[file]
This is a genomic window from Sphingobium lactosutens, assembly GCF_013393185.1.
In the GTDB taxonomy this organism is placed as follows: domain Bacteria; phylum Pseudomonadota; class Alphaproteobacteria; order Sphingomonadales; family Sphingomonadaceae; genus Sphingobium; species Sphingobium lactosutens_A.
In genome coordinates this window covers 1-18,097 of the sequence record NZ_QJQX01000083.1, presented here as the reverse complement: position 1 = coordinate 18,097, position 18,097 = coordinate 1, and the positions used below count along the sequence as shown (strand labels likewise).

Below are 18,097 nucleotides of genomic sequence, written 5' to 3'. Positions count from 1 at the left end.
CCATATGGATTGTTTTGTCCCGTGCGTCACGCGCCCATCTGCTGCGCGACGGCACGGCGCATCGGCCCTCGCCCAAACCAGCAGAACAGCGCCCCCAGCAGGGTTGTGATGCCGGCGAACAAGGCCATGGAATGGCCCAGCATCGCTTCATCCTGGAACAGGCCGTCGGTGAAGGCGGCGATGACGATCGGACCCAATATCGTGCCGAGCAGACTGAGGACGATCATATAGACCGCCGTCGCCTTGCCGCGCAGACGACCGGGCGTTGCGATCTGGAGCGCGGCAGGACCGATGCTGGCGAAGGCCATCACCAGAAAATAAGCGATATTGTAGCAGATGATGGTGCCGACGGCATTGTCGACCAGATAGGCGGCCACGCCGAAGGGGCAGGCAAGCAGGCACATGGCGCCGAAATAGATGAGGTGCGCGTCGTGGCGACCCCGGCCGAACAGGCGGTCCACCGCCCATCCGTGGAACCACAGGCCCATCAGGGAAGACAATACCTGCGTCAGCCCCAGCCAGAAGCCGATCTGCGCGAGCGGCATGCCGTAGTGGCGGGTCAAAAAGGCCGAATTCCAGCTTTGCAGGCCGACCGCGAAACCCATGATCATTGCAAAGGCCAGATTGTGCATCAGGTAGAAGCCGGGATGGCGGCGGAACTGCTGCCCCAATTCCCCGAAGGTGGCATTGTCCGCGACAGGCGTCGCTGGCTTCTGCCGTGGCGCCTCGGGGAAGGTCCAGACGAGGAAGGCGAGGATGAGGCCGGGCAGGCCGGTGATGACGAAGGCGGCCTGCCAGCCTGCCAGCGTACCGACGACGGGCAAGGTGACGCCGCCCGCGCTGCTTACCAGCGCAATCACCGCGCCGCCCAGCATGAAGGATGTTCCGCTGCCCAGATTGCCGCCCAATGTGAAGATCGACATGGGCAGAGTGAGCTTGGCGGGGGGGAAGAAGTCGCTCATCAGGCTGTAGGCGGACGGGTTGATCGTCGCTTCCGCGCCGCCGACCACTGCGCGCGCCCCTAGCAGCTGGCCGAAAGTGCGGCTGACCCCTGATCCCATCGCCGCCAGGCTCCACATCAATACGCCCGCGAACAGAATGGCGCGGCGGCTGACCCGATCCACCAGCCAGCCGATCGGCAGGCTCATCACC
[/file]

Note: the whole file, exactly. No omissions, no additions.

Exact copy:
This is a genomic window from Sphingobium lactosutens, assembly GCF_013393185.1.
In the GTDB taxonomy this organism is placed as follows: domain Bacteria; phylum Pseudomonadota; class Alphaproteobacteria; order Sphingomonadales; family Sphingomonadaceae; genus Sphingobium; species Sphingobium lactosutens_A.
In genome coordinates this window covers 1-18,097 of the sequence record NZ_QJQX01000083.1, presented here as the reverse complement: position 1 = coordinate 18,097, position 18,097 = coordinate 1, and the positions used below count along the sequence as shown (strand labels likewise).

Below are 18,097 nucleotides of genomic sequence, written 5' to 3'. Positions count from 1 at the left end.
CCATATGGATTGTTTTGTCCCGTGCGTCACGCGCCCATCTGCTGCGCGACGGCACGGCGCATCGGCCCTCGCCCAAACCAGCAGAACAGCGCCCCCAGCAGGGTTGTGATGCCGGCGAACAAGGCCATGGAATGGCCCAGCATCGCTTCATCCTGGAACAGGCCGTCGGTGAAGGCGGCGATGACGATCGGACCCAATATCGTGCCGAGCAGACTGAGGACGATCATATAGACCGCCGTCGCCTTGCCGCGCAGACGACCGGGCGTTGCGATCTGGAGCGCGGCAGGACCGATGCTGGCGAAGGCCATCACCAGAAAATAAGCGATATTGTAGCAGATGATGGTGCCGACGGCATTGTCGACCAGATAGGCGGCCACGCCGAAGGGGCAGGCAAGCAGGCACATGGCGCCGAAATAGATGAGGTGCGCGTCGTGGCGACCCCGGCCGAACAGGCGGTCCACCGCCCATCCGTGGAACCACAGGCCCATCAGGGAAGACAATACCTGCGTCAGCCCCAGCCAGAAGCCGATCTGCGCGAGCGGCATGCCGTAGTGGCGGGTCAAAAAGGCCGAATTCCAGCTTTGCAGGCCGACCGCGAAACCCATGATCATTGCAAAGGCCAGATTGTGCATCAGGTAGAAGCCGGGATGGCGGCGGAACTGCTGCCCCAATTCCCCGAAGGTGGCATTGTCCGCGACAGGCGTCGCTGGCTTCTGCCGTGGCGCCTCGGGGAAGGTCCAGACGAGGAAGGCGAGGATGAGGCCGGGCAGGCCGGTGATGACGAAGGCGGCCTGCCAGCCTGCCAGCGTACCGACGACGGGCAAGGTGACGCCGCCCGCGCTGCTTACCAGCGCAATCACCGCGCCGCCCAGCATGAAGGATGTTCCGCTGCCCAGATTGCCGCCCAATGTGAAGATCGACATGGGCAGAGTGAGCTTGGCGGGGGGGAAGAAGTCGCTCATCAGGCTGTAGGCGGACGGGTTGATCGTCGCTTCCGCGCCGCCGACCACTGCGCGCGCCCCTAGCAGCTGGCCGAAAGTGCGGCTGACCCCTGATCCCATCGCCGCCAGGCTCCACATCAATACGCCCGCGAACAGAATGGCGCGGCGGCTGACCCGATCCACCAGCCAGCCGATCGGCAGGCTCATCACC